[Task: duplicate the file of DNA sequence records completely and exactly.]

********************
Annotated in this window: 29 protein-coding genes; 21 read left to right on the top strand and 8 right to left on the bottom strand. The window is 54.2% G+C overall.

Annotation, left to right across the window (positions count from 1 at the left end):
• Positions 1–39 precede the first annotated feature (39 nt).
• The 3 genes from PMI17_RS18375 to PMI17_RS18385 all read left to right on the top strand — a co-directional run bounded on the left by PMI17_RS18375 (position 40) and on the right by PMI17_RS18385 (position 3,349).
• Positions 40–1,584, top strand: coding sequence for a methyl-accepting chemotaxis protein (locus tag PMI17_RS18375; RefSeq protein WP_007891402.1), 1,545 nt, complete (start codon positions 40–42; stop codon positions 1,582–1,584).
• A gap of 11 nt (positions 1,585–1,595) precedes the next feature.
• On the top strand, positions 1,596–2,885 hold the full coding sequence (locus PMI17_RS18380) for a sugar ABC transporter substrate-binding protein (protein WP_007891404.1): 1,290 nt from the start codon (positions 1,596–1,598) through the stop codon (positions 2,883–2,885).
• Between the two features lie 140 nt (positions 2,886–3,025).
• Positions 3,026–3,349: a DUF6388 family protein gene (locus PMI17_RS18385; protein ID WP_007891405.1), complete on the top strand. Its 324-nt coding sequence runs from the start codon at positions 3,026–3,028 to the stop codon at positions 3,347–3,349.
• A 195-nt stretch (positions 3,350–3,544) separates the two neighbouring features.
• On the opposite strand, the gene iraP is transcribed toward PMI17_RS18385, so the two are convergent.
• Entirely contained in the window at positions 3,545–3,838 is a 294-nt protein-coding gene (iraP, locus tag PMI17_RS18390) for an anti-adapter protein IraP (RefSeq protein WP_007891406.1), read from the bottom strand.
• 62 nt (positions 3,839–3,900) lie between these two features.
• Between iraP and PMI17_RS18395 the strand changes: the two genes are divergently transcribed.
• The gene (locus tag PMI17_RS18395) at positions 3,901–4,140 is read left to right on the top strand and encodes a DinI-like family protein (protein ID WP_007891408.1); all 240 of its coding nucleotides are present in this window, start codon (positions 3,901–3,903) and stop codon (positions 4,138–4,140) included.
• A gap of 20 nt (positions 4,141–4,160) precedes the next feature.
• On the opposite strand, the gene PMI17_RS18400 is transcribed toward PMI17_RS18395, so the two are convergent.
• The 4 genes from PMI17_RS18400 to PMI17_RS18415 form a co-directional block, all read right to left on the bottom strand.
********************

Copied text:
Annotated in this window: 29 protein-coding genes; 21 read left to right on the top strand and 8 right to left on the bottom strand. The window is 54.2% G+C overall.

Annotation, left to right across the window (positions count from 1 at the left end):
• Positions 1–39 precede the first annotated feature (39 nt).
• The 3 genes from PMI17_RS18375 to PMI17_RS18385 all read left to right on the top strand — a co-directional run bounded on the left by PMI17_RS18375 (position 40) and on the right by PMI17_RS18385 (position 3,349).
• Positions 40–1,584, top strand: coding sequence for a methyl-accepting chemotaxis protein (locus tag PMI17_RS18375; RefSeq protein WP_007891402.1), 1,545 nt, complete (start codon positions 40–42; stop codon positions 1,582–1,584).
• A gap of 11 nt (positions 1,585–1,595) precedes the next feature.
• On the top strand, positions 1,596–2,885 hold the full coding sequence (locus PMI17_RS18380) for a sugar ABC transporter substrate-binding protein (protein WP_007891404.1): 1,290 nt from the start codon (positions 1,596–1,598) through the stop codon (positions 2,883–2,885).
• Between the two features lie 140 nt (positions 2,886–3,025).
• Positions 3,026–3,349: a DUF6388 family protein gene (locus PMI17_RS18385; protein ID WP_007891405.1), complete on the top strand. Its 324-nt coding sequence runs from the start codon at positions 3,026–3,028 to the stop codon at positions 3,347–3,349.
• A 195-nt stretch (positions 3,350–3,544) separates the two neighbouring features.
• On the opposite strand, the gene iraP is transcribed toward PMI17_RS18385, so the two are convergent.
• Entirely contained in the window at positions 3,545–3,838 is a 294-nt protein-coding gene (iraP, locus tag PMI17_RS18390) for an anti-adapter protein IraP (RefSeq protein WP_007891406.1), read from the bottom strand.
• 62 nt (positions 3,839–3,900) lie between these two features.
• Between iraP and PMI17_RS18395 the strand changes: the two genes are divergently transcribed.
• The gene (locus tag PMI17_RS18395) at positions 3,901–4,140 is read left to right on the top strand and encodes a DinI-like family protein (protein ID WP_007891408.1); all 240 of its coding nucleotides are present in this window, start codon (positions 3,901–3,903) and stop codon (positions 4,138–4,140) included.
• A gap of 20 nt (positions 4,141–4,160) precedes the next feature.
• On the opposite strand, the gene PMI17_RS18400 is transcribed toward PMI17_RS18395, so the two are convergent.
• The 4 genes from PMI17_RS18400 to PMI17_RS18415 form a co-directional block, all read right to left on the bottom strand.